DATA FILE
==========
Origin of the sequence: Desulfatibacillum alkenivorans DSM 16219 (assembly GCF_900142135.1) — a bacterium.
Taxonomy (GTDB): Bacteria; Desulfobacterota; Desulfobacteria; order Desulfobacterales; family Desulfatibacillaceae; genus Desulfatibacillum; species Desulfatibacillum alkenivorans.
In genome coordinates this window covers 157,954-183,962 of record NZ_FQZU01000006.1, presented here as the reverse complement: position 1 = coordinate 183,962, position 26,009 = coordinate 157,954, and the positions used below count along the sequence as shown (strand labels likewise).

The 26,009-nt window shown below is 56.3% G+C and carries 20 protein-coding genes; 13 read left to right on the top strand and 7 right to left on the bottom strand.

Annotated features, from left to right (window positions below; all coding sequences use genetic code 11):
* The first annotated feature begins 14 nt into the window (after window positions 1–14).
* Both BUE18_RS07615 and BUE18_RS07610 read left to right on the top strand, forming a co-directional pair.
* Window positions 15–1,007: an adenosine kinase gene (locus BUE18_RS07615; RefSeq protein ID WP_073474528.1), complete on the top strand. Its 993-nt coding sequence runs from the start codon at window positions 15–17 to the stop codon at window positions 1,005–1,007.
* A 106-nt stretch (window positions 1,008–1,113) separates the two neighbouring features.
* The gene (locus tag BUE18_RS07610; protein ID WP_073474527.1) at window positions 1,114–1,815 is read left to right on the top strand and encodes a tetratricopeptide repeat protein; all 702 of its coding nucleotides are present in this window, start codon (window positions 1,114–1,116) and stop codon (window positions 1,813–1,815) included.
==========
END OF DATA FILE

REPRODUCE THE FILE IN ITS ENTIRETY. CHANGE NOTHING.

Origin of the sequence: Desulfatibacillum alkenivorans DSM 16219 (assembly GCF_900142135.1) — a bacterium.
Taxonomy (GTDB): Bacteria; Desulfobacterota; Desulfobacteria; order Desulfobacterales; family Desulfatibacillaceae; genus Desulfatibacillum; species Desulfatibacillum alkenivorans.
In genome coordinates this window covers 157,954-183,962 of record NZ_FQZU01000006.1, presented here as the reverse complement: position 1 = coordinate 183,962, position 26,009 = coordinate 157,954, and the positions used below count along the sequence as shown (strand labels likewise).

The 26,009-nt window shown below is 56.3% G+C and carries 20 protein-coding genes; 13 read left to right on the top strand and 7 right to left on the bottom strand.

Annotated features, from left to right (window positions below; all coding sequences use genetic code 11):
* The first annotated feature begins 14 nt into the window (after window positions 1–14).
* Both BUE18_RS07615 and BUE18_RS07610 read left to right on the top strand, forming a co-directional pair.
* Window positions 15–1,007: an adenosine kinase gene (locus BUE18_RS07615; RefSeq protein ID WP_073474528.1), complete on the top strand. Its 993-nt coding sequence runs from the start codon at window positions 15–17 to the stop codon at window positions 1,005–1,007.
* A 106-nt stretch (window positions 1,008–1,113) separates the two neighbouring features.
* The gene (locus tag BUE18_RS07610; protein ID WP_073474527.1) at window positions 1,114–1,815 is read left to right on the top strand and encodes a tetratricopeptide repeat protein; all 702 of its coding nucleotides are present in this window, start codon (window positions 1,114–1,116) and stop codon (window positions 1,813–1,815) included.